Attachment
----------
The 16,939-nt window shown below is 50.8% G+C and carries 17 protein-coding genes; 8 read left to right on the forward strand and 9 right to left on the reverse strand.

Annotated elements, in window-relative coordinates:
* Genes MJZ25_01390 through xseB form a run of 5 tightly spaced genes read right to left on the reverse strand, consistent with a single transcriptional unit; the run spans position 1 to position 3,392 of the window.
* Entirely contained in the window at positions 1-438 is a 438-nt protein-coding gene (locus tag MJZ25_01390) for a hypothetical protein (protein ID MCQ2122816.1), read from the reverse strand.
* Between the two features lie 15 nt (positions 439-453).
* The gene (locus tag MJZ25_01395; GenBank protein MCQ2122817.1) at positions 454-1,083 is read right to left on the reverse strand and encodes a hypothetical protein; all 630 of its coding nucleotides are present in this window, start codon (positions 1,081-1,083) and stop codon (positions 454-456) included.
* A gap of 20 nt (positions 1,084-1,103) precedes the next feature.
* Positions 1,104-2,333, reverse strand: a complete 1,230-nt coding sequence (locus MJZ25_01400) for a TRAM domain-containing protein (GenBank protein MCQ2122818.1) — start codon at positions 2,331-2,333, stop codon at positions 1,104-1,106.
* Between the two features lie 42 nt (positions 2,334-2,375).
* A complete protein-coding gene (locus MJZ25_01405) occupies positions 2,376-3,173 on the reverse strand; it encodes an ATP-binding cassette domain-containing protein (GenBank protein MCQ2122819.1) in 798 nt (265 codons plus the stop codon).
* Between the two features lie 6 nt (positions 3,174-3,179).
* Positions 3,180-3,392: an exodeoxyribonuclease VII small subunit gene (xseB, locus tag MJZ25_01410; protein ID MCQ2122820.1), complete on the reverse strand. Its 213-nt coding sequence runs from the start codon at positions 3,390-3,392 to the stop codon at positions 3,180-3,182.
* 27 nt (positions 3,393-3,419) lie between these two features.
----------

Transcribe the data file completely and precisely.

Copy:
The 16,939-nt window shown below is 50.8% G+C and carries 17 protein-coding genes; 8 read left to right on the forward strand and 9 right to left on the reverse strand.

Annotated elements, in window-relative coordinates:
* Genes MJZ25_01390 through xseB form a run of 5 tightly spaced genes read right to left on the reverse strand, consistent with a single transcriptional unit; the run spans position 1 to position 3,392 of the window.
* Entirely contained in the window at positions 1-438 is a 438-nt protein-coding gene (locus tag MJZ25_01390) for a hypothetical protein (protein ID MCQ2122816.1), read from the reverse strand.
* Between the two features lie 15 nt (positions 439-453).
* The gene (locus tag MJZ25_01395; GenBank protein MCQ2122817.1) at positions 454-1,083 is read right to left on the reverse strand and encodes a hypothetical protein; all 630 of its coding nucleotides are present in this window, start codon (positions 1,081-1,083) and stop codon (positions 454-456) included.
* A gap of 20 nt (positions 1,084-1,103) precedes the next feature.
* Positions 1,104-2,333, reverse strand: a complete 1,230-nt coding sequence (locus MJZ25_01400) for a TRAM domain-containing protein (GenBank protein MCQ2122818.1) — start codon at positions 2,331-2,333, stop codon at positions 1,104-1,106.
* Between the two features lie 42 nt (positions 2,334-2,375).
* A complete protein-coding gene (locus MJZ25_01405) occupies positions 2,376-3,173 on the reverse strand; it encodes an ATP-binding cassette domain-containing protein (GenBank protein MCQ2122819.1) in 798 nt (265 codons plus the stop codon).
* Between the two features lie 6 nt (positions 3,174-3,179).
* Positions 3,180-3,392: an exodeoxyribonuclease VII small subunit gene (xseB, locus tag MJZ25_01410; protein ID MCQ2122820.1), complete on the reverse strand. Its 213-nt coding sequence runs from the start codon at positions 3,390-3,392 to the stop codon at positions 3,180-3,182.
* 27 nt (positions 3,393-3,419) lie between these two features.